Holidays Can Be Stressful, but Your Holiday Policy Shouldn’t Be

The winter holidays mean time off from work to celebrate with family and friends. But for many people, the holidays are filled with tension. Although the holidays themselves can be exhausting and stressful, your holiday policy should provide a sense of clarity and relief—not anxiety.

Which Holidays to Observe?

Under federal law, and for Kansas, Missouri, Oklahoma and Arkansas, employers are not required to give their employees holidays off. Though there are a few states that mandate employers to observe certain holidays, being a Scrooge about holidays is no way to foster employee morale and good will.

Most employers observe at least six holidays: New Year’s Day, Memorial Day, Independence Day, Labor Day, Thanksgiving, and Christmas. Government employers and some private employers also observe Martin Luther King, Jr.’s birthday, President’s Day, Juneteenth, Columbus Day, and Veterans Day. Other commonly recognized holidays include the day after Thanksgiving, Christmas Eve Day, and New Year’s Eve day. New to the list of federally recognized holidays is Juneteenth, celebrated on June 19 to commemorate the end of slavery.

If a holiday falls on a Saturday or Sunday, most employers allow employees to observe weekend holidays on either the preceding Friday or following Monday. Of course, the federal government and most states have standardized their observance of certain holidays to a specified Monday, which many private employers also choose to follow.

Many employers offer one or more “floating” holidays. Some employers assign the floating holiday to a Monday or Friday to allow for a 4-day weekend if the holiday falls on a Tuesday or Thursday. Other employers allow employees to use the floating holiday to take time off at their discretion. Using the floating holiday for this purpose allows for religious observances not covered by the regular holiday schedule. This practice helps employers satisfy their duty to reasonably accommodate employees’ religious observances and practices, as required by federal law. Although the standard for accommodating employees’ religious beliefs is modest, it is a good idea to go beyond the legal minimum. Giving employees an extra holiday or two, which they can use to attend religious observances such as Ramadan, Yom Kippur, or Good Friday, is cheaper than defending a lawsuit. More importantly, it is good business practice to promote ethnic and cultural diversity and to foster tolerance and inclusion among your workforce.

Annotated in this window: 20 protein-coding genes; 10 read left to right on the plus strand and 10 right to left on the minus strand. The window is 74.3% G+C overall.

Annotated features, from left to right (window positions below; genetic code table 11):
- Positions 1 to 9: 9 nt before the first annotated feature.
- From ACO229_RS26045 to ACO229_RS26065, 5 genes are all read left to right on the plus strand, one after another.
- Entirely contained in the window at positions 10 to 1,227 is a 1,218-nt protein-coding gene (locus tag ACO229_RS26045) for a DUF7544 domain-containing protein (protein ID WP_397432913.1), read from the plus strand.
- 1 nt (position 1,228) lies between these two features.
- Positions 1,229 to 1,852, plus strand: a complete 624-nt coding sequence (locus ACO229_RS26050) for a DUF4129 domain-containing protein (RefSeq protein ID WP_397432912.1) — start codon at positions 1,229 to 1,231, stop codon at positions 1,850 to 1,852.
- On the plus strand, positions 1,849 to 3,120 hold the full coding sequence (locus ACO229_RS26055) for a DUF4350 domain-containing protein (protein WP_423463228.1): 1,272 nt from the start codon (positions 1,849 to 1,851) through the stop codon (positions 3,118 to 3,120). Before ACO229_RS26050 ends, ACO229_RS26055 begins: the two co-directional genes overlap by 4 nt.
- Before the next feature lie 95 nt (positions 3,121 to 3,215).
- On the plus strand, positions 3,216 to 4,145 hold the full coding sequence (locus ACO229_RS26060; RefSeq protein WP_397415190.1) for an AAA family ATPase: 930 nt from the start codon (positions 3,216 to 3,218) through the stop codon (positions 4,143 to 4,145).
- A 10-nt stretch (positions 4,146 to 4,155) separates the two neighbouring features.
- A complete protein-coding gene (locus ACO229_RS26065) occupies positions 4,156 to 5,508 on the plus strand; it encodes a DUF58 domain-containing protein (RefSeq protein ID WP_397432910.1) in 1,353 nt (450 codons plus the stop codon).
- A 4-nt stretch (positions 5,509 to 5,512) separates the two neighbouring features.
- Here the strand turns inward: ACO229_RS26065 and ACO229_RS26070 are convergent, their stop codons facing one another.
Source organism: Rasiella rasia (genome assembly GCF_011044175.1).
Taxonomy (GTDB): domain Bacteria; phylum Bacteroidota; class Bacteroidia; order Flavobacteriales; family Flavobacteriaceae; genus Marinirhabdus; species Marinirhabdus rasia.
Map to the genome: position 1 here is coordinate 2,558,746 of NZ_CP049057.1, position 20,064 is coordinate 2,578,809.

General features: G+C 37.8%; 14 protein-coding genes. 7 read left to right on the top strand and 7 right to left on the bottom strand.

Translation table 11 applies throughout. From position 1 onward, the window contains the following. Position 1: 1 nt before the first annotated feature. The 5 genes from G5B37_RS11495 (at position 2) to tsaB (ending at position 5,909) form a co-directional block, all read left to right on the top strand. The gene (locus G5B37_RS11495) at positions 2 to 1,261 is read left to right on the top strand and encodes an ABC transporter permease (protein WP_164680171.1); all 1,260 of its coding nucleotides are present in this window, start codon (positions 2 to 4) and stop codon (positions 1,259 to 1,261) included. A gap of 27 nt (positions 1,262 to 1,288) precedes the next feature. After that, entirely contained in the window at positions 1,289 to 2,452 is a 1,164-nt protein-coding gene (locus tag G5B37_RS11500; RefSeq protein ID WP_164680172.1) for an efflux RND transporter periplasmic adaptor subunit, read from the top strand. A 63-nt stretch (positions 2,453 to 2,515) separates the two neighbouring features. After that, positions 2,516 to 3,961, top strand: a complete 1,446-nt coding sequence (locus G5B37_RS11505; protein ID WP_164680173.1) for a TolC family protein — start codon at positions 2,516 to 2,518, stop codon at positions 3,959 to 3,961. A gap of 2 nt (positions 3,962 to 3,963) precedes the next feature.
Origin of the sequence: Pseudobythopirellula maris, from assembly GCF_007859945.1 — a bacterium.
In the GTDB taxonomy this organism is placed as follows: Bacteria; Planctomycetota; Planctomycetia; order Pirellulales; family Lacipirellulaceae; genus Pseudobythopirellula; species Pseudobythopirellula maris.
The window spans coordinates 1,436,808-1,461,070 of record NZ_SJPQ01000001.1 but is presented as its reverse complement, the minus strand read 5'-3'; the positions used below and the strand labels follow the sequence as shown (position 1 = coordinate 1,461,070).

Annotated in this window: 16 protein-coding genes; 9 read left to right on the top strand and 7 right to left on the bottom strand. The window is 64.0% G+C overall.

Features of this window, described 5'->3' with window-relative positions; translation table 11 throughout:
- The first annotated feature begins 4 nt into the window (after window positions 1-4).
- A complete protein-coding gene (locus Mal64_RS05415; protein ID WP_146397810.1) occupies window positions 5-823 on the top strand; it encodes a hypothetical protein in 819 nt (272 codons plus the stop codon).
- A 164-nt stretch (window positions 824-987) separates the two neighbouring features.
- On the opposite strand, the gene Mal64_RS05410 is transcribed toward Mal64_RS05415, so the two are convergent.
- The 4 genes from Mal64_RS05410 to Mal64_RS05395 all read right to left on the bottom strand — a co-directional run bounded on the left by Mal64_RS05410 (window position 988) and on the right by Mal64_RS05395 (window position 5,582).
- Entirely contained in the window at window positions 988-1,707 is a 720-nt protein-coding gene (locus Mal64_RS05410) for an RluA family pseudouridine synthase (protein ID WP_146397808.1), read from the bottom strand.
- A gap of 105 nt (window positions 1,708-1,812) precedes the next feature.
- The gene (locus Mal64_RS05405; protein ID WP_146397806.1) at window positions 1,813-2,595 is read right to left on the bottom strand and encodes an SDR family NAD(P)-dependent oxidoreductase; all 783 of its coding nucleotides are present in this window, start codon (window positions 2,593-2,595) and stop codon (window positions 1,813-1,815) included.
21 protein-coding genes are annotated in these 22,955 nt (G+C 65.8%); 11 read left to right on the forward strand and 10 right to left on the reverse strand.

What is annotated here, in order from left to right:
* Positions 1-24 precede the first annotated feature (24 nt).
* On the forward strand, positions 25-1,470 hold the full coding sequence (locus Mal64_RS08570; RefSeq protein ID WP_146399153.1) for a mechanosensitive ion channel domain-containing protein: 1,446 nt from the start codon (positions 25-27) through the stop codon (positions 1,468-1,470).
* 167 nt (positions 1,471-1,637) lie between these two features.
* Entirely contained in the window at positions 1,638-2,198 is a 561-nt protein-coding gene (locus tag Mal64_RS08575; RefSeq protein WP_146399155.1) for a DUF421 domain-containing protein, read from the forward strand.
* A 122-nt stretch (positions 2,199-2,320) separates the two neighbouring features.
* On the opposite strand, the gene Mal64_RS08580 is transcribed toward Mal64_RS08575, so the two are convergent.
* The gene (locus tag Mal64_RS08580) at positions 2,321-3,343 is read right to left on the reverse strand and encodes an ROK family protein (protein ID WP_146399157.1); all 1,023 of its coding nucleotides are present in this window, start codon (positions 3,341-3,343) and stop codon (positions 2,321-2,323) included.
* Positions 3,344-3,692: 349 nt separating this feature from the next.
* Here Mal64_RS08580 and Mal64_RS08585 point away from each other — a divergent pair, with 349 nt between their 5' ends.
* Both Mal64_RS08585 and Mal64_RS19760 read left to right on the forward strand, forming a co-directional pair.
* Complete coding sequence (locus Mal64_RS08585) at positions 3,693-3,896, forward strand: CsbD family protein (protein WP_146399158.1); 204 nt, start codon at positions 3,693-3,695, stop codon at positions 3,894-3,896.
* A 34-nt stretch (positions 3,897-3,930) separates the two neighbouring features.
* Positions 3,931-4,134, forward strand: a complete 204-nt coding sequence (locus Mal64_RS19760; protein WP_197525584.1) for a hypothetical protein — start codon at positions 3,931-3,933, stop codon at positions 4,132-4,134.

To Pay or Not to Pay?

As a general rule, employers are not required to pay employees for holidays if they are not working. But many companies provide a number of paid holidays as a fringe benefit to attract and retain workers. Your Holiday Policy should define how paid holiday hours are allocated and address the different considerations for exempt and non-exempt employees.

Failing to pay exempt employees for holidays off puts their exempt status at risk. Employees must be paid on a “salary basis” to qualify for the Fair Labor Standards Act’s executive, professional, or administrative exemptions to overtime pay. This means the employee must be paid a predetermined salary for each work week, regardless of the hours actually worked that week. If the company makes deductions from an employee’s salary “for absences occasioned by the employer or by the operating requirements of the business,” the Department of Labor does not consider the employee to be paid on a “salary basis,” and thus cannot be exempt.

For non-exempt employees, the Fair Labor Standards Act does not require overtime or additional pay for hours worked on a holiday, though many employers may choose to provide extra compensation for holiday work. As an additional note, if non-exempt employees are granted a paid holiday, holiday pay is not counted as hours worked when calculating overtime.

Plan Ahead

The key to managing holiday policy stress, as well as the holidays themselves, is to plan ahead. Take a look at your holiday policy. Is it clear? Does it address the issues raised in this article? If not, some revisions might be in order. As for 2023, Independence Day falls on a Tuesday. Will you allow your employees to take a floating holiday on Monday? Have your lawyer review your policy to make sure it fully complies with all applicable laws.

Happy holiday policies!

Morgan E. Geffre
Morgan E. Geffre

Foulston Employment Law Attorney